If excessive stress is repeated or if normal stress is imposed upon a mechanical abnormality, the symptoms may become chronic. Symptoms may vary from those of ligamentous strain to those caused by joint misalignment resulting from the stress. Ultimately degenerative arthritic changes may be the source of pain.
The “breakdown” process follows a sequence. Ligaments exposed to chronic strain elongate and undergo inflammatory changes which result in pain. If the condition persists, the ligaments elongate and degenerate, lose their supporting function, and permit excessive motion of the joints. This excessive “play” and misalignment of the joints will inflame the joint capsules and surfaces, and articular inflammation becomes the source of pain.
If irritation to the joints continues, structural damage to the articular surfaces results, and degenerative arthritis is present. Nature responds to these irritations by attempting reconstruction or forming a bulwark against the irritation with an overgrowth of bone that results in a deformed joint called an “arthrosis.” If early changes are recognized, this cycle is reversible, but if it is allowed to proceed too far, the joint may be beyond repair.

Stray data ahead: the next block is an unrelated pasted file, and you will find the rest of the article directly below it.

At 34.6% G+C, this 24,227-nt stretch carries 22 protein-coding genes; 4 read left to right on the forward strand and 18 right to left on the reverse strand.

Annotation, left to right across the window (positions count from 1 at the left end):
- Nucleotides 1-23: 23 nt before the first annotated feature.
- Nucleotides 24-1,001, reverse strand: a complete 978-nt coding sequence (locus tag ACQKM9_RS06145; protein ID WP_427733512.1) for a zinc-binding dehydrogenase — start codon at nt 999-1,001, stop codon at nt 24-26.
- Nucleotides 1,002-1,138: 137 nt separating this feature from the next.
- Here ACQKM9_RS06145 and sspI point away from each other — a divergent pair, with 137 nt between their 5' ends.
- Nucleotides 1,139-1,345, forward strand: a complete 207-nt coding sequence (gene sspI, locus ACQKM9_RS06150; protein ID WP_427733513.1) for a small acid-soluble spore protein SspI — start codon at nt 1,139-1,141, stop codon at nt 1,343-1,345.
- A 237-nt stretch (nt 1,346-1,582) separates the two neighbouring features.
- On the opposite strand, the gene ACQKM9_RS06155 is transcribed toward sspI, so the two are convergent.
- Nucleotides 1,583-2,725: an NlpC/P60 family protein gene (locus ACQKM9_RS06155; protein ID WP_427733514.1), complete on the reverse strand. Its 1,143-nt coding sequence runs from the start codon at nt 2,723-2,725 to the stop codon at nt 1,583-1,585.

The initial symptom of acute stress from activity such as prolonged walking is muscular fatigue, usually described as an “aching” in the sole of the foot, calf muscles, or occasionally the anterior leg. Deep tenderness of the plantar tissues of the foot or the leg muscles is found.
The foot, now symptomatic, may be normal but is more likely to be a pronated foot which flattens its longitudinal arch upon weight bearing. Muscular fatigue from activity permits stress to be imposed upon the ligaments resulting in ligamentous pain.